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Vol. 114. Núm. 5.
Páginas 458-459 (mayo 2023)
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Vol. 114. Núm. 5.
Páginas 458-459 (mayo 2023)
Case and Research Letter
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Herpetic Geometric Glossitis in an Immunocompetent Patient
Glositis geométrica herpética en un paciente inmunocompetente
E.M. Iñiguez-Floresa, R.A. Espinoza-Rochab, A.C. Manzotti-Rodriguezc,
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Corresponding author.
a Medical Student, Monterrey Institute of Technology and Higher Education, Monterrey, Mexico
b Maxillofacial Surgeon, Private Practice, Monterrey, Mexico
c Dermatology Professor, Monterrey Institute of Technology and Higher Education, Monterrey, Mexico
Contenido relaccionado
Actas Dermosifiliogr. 2023;114:T458-T45910.1016/
E.M. Iñiguez-Flores, R.A. Espinoza-Rocha, A.C. Manzotti-Rodríguez
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To the Editor,

Herpetic geometric glossitis (HGG) is an infrequent manifestation of oral herpes simplex virus infection. Because it is a painful and incapacitating form of glossitis, a delay in diagnosis can lead to malnutrition and secondary infection due to an altered epithelial barrier function. While initially considered a disease found exclusively in immunocompromised patients, we describe a case of HGG in an immunocompetent patient who responded to systemic antiviral treatment.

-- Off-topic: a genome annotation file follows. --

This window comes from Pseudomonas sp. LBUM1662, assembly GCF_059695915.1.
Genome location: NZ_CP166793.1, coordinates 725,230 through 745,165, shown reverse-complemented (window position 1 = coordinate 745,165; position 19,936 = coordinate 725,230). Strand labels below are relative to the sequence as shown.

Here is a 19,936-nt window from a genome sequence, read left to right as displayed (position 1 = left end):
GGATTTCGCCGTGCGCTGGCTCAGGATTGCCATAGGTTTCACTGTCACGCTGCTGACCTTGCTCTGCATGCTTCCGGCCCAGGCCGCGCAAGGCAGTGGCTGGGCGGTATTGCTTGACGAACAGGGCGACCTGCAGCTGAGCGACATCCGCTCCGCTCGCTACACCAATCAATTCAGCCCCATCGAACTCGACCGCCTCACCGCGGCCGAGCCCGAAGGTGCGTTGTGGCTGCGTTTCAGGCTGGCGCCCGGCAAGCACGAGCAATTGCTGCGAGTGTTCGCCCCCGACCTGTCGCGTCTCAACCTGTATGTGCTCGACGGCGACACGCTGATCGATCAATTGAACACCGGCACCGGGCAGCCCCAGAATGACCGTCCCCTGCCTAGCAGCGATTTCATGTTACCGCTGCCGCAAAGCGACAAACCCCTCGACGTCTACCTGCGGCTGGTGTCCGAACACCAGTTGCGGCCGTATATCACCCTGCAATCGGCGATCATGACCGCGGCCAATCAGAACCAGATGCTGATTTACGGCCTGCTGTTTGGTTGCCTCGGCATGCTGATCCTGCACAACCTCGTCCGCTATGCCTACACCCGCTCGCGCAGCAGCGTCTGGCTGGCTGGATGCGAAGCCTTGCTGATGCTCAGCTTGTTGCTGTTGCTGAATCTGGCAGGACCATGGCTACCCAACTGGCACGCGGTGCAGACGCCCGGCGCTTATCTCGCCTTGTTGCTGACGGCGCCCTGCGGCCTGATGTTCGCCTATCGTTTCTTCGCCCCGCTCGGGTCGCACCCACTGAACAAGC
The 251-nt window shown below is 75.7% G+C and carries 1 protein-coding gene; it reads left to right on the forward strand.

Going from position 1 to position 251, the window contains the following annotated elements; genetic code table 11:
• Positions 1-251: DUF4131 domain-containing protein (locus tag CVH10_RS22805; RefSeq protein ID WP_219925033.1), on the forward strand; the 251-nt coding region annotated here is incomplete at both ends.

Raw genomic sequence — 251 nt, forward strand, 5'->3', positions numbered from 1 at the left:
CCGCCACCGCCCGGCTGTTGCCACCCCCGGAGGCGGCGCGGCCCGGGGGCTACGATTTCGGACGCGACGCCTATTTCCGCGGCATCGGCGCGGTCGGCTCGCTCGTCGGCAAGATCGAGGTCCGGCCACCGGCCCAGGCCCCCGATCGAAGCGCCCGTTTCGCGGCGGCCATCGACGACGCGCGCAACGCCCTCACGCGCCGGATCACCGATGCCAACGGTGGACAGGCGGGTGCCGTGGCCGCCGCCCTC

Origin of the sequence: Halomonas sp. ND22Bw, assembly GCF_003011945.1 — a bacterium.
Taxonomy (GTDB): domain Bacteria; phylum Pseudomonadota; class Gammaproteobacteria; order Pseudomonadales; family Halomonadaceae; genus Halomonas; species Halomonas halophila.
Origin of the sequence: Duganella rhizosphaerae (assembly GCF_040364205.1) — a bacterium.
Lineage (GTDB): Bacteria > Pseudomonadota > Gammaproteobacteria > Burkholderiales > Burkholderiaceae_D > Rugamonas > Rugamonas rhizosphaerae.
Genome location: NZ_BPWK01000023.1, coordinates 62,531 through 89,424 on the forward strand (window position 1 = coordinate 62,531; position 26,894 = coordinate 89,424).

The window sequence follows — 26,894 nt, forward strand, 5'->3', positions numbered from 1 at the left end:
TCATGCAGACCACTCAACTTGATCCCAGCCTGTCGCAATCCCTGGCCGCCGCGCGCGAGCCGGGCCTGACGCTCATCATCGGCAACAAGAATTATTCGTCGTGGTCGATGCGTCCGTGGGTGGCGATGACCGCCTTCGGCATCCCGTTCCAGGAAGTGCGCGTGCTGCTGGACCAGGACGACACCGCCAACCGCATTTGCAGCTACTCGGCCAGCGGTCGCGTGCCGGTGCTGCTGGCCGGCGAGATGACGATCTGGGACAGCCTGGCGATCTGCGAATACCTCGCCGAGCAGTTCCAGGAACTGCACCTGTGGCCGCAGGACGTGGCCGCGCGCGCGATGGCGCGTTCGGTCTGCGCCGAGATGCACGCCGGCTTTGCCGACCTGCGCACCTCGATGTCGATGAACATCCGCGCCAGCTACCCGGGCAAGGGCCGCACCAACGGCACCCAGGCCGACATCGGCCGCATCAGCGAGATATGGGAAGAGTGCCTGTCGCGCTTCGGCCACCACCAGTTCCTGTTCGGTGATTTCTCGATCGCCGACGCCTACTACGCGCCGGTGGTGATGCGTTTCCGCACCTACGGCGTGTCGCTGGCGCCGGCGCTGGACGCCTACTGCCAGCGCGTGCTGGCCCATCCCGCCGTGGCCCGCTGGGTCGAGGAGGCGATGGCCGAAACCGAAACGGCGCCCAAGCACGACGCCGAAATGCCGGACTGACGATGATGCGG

The patient is a 30-year-old woman with a 12-month history of pain on her tongue and altered sense of taste. She had no relevant prior medical history and had given birth to a healthy boy one year before her consult. She described seeing lumps on the back of her tongue that seemed to grow progressively accompanied by increasing pain that sometimes made eating difficult. She also noticed hypogeusia and, more recently, dysgeusia. Recently, she noticed small ulcers in the inner part of her lips which caused further pain and discomfort. She had received treatment with oral nystatin but showed no improvement.

On physical examination of the oral cavity, multiple 2 to 5-mm shallow ulcers with an erythematous base were found in her lower labial mucosa (Fig. 1) and the lateral borders of her tongue. The middle third of the dorsum of the tongue had deep interlocking fissures that gave it a nodular appearance while the lateral thirds of the tongue had a smooth, atrophic appearance (Fig. 2). No associated adenopathy was found on examination.

Figure 1.

Multiple 2–5-mm shallow ulcers with an erythematous base on the patient's lower labial mucosa and lateral borders of her tongue.

Figure 2.

Deep interlocking fissures imparting a nodular appearance to the middle third of the tongue; the lateral thirds of the tongue show a smooth, atrophic appearance.


A bacterial culture showed normal oral flora. A Tzanck smear of the ulcers showed numerous multinucleated giant cells. A second sample from the dorsum of the tongue showed the same cells in small numbers. Due to the presence of mucosal ulcers, deep tongue fissures and intense pain and a positive Tzanck smear, the patient was diagnosed with herpetic stomatitis and geometric herpetic glossitis. HIV test was nonreactive, complete blood cell count, C-reactive protein, serum immunoglobulins and blood chemistry were within normal ranges and antinuclear antibodies were negative.